Tools used in the management of food-borne illness outbreaks
Governments work together when there’s a national or international outbreak of food-borne illness and in doing so rely on some key tools to help them respond to the outbreak effectively.
The Foodborne Illness Outbreak Response Protocol (FIORP 2010) is the technical and operational protocol that guides how federal, provincial and territorial public health and food safety authorities work together in the investigation and management of national or international food-borne illness outbreaks.
If an outbreak escalates to the point where additional federal support and leadership are needed, then the federal health portfolio turns to the Food-borne Illness Emergency Response Protocol (FI ERP) to provide national coordination and ensure linkage across federal departments. The FI ERP is built on the FIORP, but sets out criteria to identify when an outbreak response is considered an emergency as well as the roles of the additional federal support. Some of the criteria that could contribute to the decision to move to this next level of response would include severity and scope of illness; an unusual pathogen; and rapid escalation of illness even after health measures have been put in place.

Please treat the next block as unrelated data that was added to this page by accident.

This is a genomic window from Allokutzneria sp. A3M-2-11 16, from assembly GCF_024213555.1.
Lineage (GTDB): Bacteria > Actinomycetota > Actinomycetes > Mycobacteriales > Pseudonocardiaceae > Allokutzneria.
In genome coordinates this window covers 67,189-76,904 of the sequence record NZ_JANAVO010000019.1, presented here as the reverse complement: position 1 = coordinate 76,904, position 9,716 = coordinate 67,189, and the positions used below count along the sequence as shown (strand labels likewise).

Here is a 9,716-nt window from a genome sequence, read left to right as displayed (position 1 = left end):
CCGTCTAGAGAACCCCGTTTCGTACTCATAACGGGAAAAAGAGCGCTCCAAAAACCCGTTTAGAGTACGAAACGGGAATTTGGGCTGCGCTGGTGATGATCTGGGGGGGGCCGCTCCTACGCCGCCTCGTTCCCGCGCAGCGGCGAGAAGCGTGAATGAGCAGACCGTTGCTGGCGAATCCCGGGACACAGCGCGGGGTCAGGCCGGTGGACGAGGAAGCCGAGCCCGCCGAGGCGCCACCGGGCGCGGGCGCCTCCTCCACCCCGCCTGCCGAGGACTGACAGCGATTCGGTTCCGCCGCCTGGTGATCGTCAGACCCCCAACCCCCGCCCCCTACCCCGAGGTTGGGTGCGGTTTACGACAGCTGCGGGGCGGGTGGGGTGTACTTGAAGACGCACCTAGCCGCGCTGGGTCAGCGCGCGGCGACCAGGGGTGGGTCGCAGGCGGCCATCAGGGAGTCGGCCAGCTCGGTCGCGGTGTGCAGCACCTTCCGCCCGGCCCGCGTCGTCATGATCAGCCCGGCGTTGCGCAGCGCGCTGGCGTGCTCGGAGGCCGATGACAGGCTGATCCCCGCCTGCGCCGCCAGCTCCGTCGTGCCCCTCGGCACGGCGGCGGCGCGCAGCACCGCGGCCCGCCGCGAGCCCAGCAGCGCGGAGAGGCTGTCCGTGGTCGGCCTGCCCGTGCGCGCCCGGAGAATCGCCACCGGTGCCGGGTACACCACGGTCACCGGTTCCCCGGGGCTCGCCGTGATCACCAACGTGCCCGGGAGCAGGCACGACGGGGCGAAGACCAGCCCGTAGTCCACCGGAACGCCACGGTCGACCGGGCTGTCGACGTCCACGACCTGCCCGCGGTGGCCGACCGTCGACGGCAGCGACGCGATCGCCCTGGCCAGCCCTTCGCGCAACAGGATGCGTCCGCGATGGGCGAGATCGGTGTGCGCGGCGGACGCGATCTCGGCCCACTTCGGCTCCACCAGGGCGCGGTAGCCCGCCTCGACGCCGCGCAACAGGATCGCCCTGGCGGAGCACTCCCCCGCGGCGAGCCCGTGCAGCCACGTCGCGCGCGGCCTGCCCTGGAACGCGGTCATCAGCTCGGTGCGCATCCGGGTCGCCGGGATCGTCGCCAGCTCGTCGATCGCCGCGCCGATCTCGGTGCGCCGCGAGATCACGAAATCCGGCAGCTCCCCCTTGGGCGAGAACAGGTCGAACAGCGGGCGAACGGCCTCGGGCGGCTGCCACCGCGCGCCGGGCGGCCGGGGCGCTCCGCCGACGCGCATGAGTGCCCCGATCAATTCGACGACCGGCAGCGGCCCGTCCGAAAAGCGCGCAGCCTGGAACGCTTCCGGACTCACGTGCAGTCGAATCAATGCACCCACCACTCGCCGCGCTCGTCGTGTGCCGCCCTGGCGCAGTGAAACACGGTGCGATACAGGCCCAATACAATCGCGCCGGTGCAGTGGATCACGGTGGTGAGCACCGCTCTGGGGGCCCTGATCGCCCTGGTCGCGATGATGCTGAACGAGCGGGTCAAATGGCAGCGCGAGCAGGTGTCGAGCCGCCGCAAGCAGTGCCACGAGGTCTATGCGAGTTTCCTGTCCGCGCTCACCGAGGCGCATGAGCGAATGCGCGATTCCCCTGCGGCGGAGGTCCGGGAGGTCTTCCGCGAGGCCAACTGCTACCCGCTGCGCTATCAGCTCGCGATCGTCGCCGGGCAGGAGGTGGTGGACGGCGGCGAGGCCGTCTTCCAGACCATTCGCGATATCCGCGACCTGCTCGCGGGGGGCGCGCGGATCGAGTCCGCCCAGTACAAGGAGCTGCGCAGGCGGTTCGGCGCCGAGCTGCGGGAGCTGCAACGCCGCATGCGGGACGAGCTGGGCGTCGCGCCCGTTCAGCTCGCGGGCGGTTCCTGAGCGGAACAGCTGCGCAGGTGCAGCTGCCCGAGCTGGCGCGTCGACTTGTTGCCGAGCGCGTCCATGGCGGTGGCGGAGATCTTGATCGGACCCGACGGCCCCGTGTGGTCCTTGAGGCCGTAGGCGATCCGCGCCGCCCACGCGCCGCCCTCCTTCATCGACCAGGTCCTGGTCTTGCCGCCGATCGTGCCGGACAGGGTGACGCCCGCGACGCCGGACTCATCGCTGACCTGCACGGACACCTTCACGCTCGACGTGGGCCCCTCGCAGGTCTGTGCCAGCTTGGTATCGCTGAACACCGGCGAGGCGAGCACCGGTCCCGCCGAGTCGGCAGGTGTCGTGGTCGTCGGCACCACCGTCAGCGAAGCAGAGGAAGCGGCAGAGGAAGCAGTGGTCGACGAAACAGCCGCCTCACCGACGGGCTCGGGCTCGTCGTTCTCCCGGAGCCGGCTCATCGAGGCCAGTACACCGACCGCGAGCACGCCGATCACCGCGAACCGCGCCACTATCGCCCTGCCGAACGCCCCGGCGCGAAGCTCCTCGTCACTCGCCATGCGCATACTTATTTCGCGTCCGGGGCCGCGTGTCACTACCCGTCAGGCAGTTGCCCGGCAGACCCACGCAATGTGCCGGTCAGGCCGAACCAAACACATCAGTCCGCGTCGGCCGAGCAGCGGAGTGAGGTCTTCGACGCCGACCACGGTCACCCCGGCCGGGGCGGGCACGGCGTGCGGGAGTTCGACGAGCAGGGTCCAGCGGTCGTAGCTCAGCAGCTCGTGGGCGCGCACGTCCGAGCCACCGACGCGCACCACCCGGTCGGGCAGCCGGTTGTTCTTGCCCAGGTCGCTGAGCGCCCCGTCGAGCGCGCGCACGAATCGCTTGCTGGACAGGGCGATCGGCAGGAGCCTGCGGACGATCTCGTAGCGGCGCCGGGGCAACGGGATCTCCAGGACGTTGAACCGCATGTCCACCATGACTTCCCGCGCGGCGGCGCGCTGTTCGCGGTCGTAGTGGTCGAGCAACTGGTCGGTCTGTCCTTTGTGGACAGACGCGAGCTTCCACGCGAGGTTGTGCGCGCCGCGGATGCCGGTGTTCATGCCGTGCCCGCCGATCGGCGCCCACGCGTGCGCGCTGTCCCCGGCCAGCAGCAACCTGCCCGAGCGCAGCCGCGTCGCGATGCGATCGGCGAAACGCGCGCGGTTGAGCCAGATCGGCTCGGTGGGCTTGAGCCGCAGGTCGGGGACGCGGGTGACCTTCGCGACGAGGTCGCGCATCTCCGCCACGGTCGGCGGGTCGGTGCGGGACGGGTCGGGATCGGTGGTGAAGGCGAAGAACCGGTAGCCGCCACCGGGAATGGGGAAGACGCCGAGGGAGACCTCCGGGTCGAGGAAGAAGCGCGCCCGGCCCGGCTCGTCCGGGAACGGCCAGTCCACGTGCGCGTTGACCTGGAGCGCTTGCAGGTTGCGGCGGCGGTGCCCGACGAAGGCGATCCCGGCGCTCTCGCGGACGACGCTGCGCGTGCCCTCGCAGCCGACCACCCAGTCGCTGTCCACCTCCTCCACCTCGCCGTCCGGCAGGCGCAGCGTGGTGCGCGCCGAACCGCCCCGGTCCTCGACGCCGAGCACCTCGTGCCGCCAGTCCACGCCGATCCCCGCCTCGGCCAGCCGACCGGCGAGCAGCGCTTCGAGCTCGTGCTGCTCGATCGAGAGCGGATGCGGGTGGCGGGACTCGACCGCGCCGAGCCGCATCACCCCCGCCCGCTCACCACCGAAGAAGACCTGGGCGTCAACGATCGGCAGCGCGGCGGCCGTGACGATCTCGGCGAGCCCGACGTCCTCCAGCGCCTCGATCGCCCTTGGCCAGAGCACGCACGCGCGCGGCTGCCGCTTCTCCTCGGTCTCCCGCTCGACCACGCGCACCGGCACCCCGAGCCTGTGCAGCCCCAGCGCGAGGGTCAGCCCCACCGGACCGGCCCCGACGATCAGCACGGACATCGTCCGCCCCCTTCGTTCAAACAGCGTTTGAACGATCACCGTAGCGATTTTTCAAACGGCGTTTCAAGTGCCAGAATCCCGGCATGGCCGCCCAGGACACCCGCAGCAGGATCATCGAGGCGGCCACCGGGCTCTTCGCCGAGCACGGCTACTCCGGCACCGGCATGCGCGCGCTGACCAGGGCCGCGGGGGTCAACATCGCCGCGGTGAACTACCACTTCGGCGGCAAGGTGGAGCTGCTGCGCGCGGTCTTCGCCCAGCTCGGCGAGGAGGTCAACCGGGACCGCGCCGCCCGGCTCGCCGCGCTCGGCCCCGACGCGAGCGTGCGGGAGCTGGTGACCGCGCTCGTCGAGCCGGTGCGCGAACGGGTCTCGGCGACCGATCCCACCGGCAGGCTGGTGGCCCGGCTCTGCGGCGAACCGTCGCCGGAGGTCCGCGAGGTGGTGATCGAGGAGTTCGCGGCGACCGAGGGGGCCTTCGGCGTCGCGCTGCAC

Canada also follows the International Health Regulations (IHR). The IHRs, as they are known, help ensure international cooperation among countries for monitoring, reporting and responding to public health events. Under the IHRs, any country that is aware of a potential public health emergency of international concern must notify the World Health Organization to facilitate information-sharing with other countries so that appropriate public health measures can be put in place.
By the same token, various levels of government within Canada may need to share information with each other when dealing with an outbreak. The provincial, territorial and federal governments have a Memorandum of Understanding (MOU) on the Sharing of Information during a Public Health Emergency that is aligned with the IHRs. Just as its title indicates, this MOU sets out how information is rapidly shared during a potential public health emergency of national or international concern and defines the criteria for a public health emergency and the federal-provincial-territorial decision making process.
Each year Canadians become ill from the foods they eat. Food-borne illness outbreaks are quite common and investigating them can be complex. These important tools are in place to help public health and food safety authorities respond quickly, efficiently and effectively to help protect the public from these outbreaks.
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